Israel

Israel

We gather at a moment both promising and perilous for Israel, the Palestinians, and the entire Middle East. President Obama has been in office for fewer than 150 days and Prime Minister Netanyahu for even fewer, yet there is a new and welcome urgency to efforts to revive the stagnant peace process.

Year Adopted: 
2009

In Israel individuals can be married as Jews only if they can prove they are descended from a Jewish mother or that they have undergone Orthodox conversion. There are an estimated 150,000 Soviet and Ethiopian Olim who cannot provide such proof, as well as many Jews by Choice who have found their way to Judaism through conversion performed by non-Orthodox rabbis. All of these Olim are denied access to religious marriage to another Jew, and there is no

Year Adopted: 
1993

Our commitment to the State of Israel is of an ongoing nature as is our concern for the fullest flowering of religious liberty for all of its citizens. We call again for an end to discrimination in Israel against our non-orthodox congregations and rabbis.

In order to strengthen our positive relationship with the people of Israel and to nurture Reform Judaism in Israel,

Year Adopted: 
1965

Reports received from Israel raise the disturbing spectre of another destructive controversy over the Law of Return. As they did following the last national election in l973, the Orthodox political parties have demanded as a condition for their participation in a government coalition that the Law of Return be amended to exclude from its provisions converts accepted by non-Orthodox rabbis. Unlike his predecessors, Mrs. Meir and Mr. Rabin, Premier-designate Begin has voiced support for this proposal, and has given his commitment to seek legislation for its implementation.

Year Adopted: 
1977

Background

The Israel-PLO Declaration of Principles signed in Washington, DC, September 13, 1993, offers the best hope for a comprehensive, regional peace accord. However, the Declaration of Principles (DOP) is the beginning and not the end of a process, and must be carefully nurtured.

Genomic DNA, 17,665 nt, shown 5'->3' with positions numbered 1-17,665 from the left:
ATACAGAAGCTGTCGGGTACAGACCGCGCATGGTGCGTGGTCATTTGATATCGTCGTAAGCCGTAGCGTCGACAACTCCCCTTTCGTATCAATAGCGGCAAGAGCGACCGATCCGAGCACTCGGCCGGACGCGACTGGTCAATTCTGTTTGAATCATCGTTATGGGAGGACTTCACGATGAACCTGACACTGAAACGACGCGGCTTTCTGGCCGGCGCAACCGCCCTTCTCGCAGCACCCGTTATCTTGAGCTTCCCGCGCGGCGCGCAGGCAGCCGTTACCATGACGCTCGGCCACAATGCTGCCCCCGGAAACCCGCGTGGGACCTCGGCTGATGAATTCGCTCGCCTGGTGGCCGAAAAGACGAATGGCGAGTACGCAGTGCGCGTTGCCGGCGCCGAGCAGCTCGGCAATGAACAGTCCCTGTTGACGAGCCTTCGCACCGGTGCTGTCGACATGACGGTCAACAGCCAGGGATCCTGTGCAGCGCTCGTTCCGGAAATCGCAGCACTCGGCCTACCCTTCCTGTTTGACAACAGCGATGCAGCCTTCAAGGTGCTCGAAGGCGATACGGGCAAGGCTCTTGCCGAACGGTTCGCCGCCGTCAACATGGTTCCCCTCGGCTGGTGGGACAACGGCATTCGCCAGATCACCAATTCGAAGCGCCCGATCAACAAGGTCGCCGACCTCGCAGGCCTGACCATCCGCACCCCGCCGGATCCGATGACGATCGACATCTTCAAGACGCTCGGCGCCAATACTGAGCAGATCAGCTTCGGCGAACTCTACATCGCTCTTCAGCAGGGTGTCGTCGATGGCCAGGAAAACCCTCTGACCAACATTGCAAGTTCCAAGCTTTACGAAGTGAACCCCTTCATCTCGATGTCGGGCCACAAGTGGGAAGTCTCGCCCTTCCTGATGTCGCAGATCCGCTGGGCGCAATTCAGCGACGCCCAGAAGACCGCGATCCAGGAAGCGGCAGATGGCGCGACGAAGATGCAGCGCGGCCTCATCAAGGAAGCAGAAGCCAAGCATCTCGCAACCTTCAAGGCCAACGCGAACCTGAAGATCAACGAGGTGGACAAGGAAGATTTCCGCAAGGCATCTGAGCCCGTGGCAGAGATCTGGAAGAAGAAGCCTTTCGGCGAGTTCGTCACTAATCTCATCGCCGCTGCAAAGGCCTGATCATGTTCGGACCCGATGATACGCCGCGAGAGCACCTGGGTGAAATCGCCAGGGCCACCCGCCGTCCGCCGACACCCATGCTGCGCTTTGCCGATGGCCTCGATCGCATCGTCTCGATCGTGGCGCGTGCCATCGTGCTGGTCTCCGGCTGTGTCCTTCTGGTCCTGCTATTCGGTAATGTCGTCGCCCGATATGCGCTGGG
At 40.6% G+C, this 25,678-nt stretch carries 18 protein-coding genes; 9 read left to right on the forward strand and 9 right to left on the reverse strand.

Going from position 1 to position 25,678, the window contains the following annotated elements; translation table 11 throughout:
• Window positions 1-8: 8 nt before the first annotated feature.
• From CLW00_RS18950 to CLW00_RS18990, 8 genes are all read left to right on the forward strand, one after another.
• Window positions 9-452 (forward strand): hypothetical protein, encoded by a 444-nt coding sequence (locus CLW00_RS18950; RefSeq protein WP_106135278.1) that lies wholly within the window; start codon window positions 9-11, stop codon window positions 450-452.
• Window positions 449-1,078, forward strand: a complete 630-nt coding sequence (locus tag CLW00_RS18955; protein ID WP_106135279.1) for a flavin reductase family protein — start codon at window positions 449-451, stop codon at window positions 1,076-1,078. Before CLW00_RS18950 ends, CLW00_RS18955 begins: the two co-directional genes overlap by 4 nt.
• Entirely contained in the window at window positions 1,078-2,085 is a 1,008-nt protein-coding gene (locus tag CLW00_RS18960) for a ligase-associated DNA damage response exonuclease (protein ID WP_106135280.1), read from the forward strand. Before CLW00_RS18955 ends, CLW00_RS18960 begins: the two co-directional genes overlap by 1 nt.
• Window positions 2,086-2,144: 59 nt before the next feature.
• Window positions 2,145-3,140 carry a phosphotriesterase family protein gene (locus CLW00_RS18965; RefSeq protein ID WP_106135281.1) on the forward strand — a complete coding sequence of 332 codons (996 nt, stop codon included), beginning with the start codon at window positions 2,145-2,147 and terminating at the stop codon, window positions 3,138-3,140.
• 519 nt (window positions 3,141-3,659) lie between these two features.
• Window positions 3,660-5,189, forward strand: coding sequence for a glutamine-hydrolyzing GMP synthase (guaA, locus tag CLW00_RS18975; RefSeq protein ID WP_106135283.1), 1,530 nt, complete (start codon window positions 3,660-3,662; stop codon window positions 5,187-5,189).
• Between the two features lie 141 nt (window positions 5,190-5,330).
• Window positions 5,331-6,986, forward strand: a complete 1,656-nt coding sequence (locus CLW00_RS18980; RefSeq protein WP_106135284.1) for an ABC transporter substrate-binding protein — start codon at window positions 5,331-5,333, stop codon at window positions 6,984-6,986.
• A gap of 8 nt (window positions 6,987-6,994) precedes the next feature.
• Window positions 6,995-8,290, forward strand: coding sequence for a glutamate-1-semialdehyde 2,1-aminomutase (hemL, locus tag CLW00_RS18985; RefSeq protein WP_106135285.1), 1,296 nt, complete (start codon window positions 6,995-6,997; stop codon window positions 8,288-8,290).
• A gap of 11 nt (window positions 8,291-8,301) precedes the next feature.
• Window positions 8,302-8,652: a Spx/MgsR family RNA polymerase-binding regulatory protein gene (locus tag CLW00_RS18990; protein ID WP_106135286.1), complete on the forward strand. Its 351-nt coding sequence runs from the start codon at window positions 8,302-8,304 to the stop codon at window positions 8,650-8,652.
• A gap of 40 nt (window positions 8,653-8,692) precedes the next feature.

The UAHC is fully committed to the security and economic vitality of the State of Israel and its citizenry. As Reform Jews we are also committed to the vision of the Prophets and Jewish sages who considered the pursuit of peace a religious imperative.

Year Adopted: 
1993

As Reform Jews, we have profound pride in the State of Israel, a vibrant democracy, and its accomplishments over the past 61 years. We rejoice in the existence of Israel as a haven for those fleeing lands of oppression and revel in the opportunity for the Jewish people to continue to develop a spiritual and cultural home in accordance with Jewish ideals—among them the promise of freedom and justice for all its citizens.

Year Adopted: 
2009

The Union of American Hebrew Congregations grieves over the tragic cycle of violence that grips the administered territories. Violence provokes violence, and one day's instigator becomes the next day's victim. Therefore, the Union of American Hebrew Congregations associates itself with the position of the Israel Movement for Progressive Judaism on violence in the territories, as expressed in a resolution adopted at its Ninth Biennial Convention.

The resolution adopted in October 1988, states:

Year Adopted: 
1989

As Reform Jews, we reaffirm our commitment to strengthening the State of Israel, which is based on the prophetic vision of justice and peace. We are proud of Israel's record in applying the highest standards of our Jewish tradition to a broad spectrum of issues, sometimes at the risk of its own security and often in the face of severe economic and social difficulties.

Year Adopted: 
1981

Background

As the bloodshed in Israel continues, and as we sit heartbroken before the killing and the terror, this is an appropriate time for reexamining our most fundamental assumptions about the conflict in the Middle East.

In so doing, we must not be reticent to acknowledge our own errors of judgment. We must admit, first and foremost, that we have been wrong about the readiness of the Palestinians for peace.

Year Adopted: 
2001

Background

The 1985 General Assembly of the Union of American Hebrew Congregations reaffirmed our longstanding opposition to apartheid, and called for the United States and Canada to terminate military sales and to place economic pressure on South Africa to dismantle its system of apartheid. The Union of American Hebrew Congregations call for strong economic sanctions against South Africa was a reflection of a deep moral revulsion on the part of its members.

Year Adopted: 
1987